“The Freedmen’s Bureau”:http://www.harpweek.com/09Cartoon/BrowseByDateCartoon-Large.asp?Month=July&Date=25
“The Freedmen’s Bureau”:http://www.harpweek.com/09Cartoon/BrowseByDateCartoon-Large.asp?Month=July&Date=25

Freedmen’s Bureau (1865)
Federal agency to oversee relations between whites and freed blacks in the South, food rations, and labor contracts. Responsible for supervising failed “40 acres and a mule” plan.

40 acres and a mule (1865)
Abandoned southern plantation land and mules were supposed to be given to freed slaves after the war, but most of the property was returned to their original white owners. The plan was almost totally unrealized.

Schools
With the help of the Freedmen’s Bureau, black schools and colleges were established in the South. By the turn of the century, the southern black illiteracy rate was below 50%. (but higher than zero!)

Sharecropping
System in which workers toiled on farmland and paid a portion of their crops as rent to the people who owned that land. In the South, the workers were former slaves who were often taken advantage of and dragged into debt by white landowners and merchants. The cycle of borrowing and paying off credit keept the black sharecroppers in a forever lasting cycle of debt- tying them to the land, making their lives almost equal to slavery.

Racial crimes
After the end of the Civil War, racial crimes (such as lynching) perpetrated by white vigilantes occurred more often.

Ku Klux Klan
The infamous white supremacist terror organization was founded in the South in 1866. Members targeted blacks for hate crimes. (Later, the Klan increased its target range to include minorities, non-Protestants, and almost anyone else who did not fit their conditions.)




http://us.history.wisc.edu/hist102/photos/assets/photos/1010.jpg
http://us.history.wisc.edu/hist102/photos/assets/photos/1010.jpg






Bulldozing
Besides intimidation, black voters could also be kept away from the polls by force (bulldozing). Soon enough, laws were actually put in place to stop Blacks from voting. The Grandfather clause only aloud men to vote if their grandfather could vote. The Literacy test requested every voter to be able to read and explain a certain document. Blacks, whose literacy rate increased over the years, were tricked and often given articles in foreign languages. There was also a high poll tax that had to be paid to be able to vote. All of these requirements made it almost impossible for Blacks to vote.


End Of Reconstruction

The end of Reconstruction took place during President Grant’s second term, in which Radical Republicanism was now on the wane. Southern conservatives took this opportunity to take control of one state after another, calling themselves redeemers, and while they all had different social and economic backgrounds, they could all agree on their political program. This program included states’ rights, reduced taxes, reduced spending on social programs, and most importantly of all, white supremacy.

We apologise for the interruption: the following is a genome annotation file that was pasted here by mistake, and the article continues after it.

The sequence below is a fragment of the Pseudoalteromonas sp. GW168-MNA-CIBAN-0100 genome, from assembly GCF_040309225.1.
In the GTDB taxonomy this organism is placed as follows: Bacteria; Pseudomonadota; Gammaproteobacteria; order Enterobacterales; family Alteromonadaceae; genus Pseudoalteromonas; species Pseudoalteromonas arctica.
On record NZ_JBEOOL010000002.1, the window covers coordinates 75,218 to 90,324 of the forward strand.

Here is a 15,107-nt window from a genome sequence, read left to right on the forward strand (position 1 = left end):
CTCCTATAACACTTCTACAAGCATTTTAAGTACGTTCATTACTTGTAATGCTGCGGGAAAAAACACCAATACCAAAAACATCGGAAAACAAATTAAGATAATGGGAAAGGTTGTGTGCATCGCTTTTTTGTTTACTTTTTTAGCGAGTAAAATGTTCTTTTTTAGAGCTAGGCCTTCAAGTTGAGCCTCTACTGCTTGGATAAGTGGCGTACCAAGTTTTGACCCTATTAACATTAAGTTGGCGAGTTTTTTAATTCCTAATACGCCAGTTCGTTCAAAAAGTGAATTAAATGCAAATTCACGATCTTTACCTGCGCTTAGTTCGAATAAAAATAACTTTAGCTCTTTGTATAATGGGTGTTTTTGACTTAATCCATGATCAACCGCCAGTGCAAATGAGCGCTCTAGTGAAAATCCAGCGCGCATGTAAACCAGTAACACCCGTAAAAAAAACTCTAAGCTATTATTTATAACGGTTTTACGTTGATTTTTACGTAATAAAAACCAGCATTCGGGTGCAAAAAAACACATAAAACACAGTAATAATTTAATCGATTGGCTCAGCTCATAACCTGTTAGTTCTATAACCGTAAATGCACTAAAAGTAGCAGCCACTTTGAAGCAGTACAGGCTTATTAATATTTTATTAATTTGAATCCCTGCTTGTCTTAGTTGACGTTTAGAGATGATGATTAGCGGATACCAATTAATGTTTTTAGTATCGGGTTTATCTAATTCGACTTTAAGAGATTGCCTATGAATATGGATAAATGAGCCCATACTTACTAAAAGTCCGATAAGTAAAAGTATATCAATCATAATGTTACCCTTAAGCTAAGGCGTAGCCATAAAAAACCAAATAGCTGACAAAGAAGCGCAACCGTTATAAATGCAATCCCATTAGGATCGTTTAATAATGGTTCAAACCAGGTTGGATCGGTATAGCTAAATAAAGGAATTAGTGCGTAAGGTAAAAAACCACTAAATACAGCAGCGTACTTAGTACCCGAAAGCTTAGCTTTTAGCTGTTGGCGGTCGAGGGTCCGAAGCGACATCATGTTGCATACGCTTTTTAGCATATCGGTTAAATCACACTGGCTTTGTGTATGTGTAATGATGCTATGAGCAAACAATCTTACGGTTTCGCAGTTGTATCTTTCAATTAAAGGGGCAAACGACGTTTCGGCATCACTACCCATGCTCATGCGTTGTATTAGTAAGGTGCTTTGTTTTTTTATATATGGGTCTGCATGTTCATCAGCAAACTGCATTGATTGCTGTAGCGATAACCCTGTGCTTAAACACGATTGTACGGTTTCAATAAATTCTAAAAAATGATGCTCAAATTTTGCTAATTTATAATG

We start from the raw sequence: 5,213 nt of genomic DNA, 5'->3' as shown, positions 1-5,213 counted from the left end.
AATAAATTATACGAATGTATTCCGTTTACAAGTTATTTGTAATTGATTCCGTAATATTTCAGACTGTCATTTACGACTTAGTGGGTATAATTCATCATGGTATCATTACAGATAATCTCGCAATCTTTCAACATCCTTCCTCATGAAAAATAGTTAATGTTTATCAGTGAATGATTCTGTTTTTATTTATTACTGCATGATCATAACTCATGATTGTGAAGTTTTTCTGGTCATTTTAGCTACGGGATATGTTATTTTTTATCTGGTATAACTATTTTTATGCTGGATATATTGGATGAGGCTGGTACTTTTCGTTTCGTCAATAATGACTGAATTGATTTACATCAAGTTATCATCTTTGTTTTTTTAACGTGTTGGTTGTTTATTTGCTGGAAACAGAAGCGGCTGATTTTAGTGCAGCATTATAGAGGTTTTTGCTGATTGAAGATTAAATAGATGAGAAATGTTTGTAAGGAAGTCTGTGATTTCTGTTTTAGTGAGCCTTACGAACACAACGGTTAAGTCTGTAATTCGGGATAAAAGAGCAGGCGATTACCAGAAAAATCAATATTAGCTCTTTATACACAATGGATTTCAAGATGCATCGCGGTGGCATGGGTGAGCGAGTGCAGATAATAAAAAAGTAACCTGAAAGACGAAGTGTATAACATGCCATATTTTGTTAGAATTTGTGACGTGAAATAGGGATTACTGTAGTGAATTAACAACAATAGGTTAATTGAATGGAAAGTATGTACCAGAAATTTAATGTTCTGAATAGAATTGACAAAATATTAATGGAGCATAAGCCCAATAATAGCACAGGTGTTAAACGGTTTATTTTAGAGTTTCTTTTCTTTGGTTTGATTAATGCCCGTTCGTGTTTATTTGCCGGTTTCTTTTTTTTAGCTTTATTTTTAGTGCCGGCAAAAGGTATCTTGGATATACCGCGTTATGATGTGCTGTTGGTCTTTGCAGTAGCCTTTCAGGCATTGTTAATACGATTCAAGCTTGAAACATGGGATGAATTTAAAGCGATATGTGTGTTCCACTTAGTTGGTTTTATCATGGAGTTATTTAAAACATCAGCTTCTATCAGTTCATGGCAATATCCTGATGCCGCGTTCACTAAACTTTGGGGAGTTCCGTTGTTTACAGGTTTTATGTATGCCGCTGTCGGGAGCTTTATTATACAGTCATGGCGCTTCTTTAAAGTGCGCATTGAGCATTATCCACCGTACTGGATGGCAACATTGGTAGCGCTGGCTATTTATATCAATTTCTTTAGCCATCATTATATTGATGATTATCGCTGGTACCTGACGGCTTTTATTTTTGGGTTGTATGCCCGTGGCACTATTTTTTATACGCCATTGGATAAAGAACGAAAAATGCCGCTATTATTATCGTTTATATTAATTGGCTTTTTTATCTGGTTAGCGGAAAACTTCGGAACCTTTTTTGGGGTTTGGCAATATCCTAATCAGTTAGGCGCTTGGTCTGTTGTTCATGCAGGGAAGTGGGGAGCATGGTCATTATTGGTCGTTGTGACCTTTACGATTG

The Ku Klux Klan, founded in 1867, was the most prominent of secret societies that was formed to intimidate blacks and white reformers. They burned black-owned buildings and flogged and murdered freedmen to keep them from exercising their voting rights, forcing Congress to pass the Force Acts of 1870 and 1871. These acts gave power to federal authorities to stop Ku Klux Klan violence and to protect the civil rights of citizens in the South.

The Amnesty Act of 1872 was passed by Congress as a general amnesty act that removed the last of the restrictions on ex-Confederates, except for its top leaders. The chief political consequence of the Amnesty Act was it allowed southern conservatives to vote for Democrats to retake control of state governments.

In 1876, federal troops had been withdrawn from all but three southern states and Democrats had by now returned to power in all ex-Confederate states except these three, playing a critical role in the presidential election. For the election of 1876, Republicans chose Rutherford B. Hayes, and the Democrats chose Samuel J. Tilden, who was known for fighting the corrupt Tweed Ring. When the election was over, the Democrats had won a clear majority, but in a special electoral commission, the commission gave all the electoral votes to Hayes. The Democrats threatened to filibuster (use of delaying tactics, especially in a legislative assembly) the results and send the election to the House.

In the end, Hayes became president only if he agreed to the Compromise of 1877. The terms of the compromise are as follows:
1) Immediately end federal support for the Republicans in the South
2) Support the building of a southern transcontinental railroad
3) Withdrawal of the last of the federal troops protecting blacks and other Republicans

By withdrawing the last of the troops that protected blacks and other Republicans, Hayes put an end to the Reconstruction. The Supreme Court only sped up the end of the Reconstruction, when they struck down one Reconstruction law after another that protect blacks from discrimination.

The "compromise":http://elections.harpweek.com/1876/cartoons-1876-list.asp?Year=1876
The "compromise":http://elections.harpweek.com/1876/cartoons-1876-list.asp?Year=1876

Sources: LEP, Amsco, Historycentral.com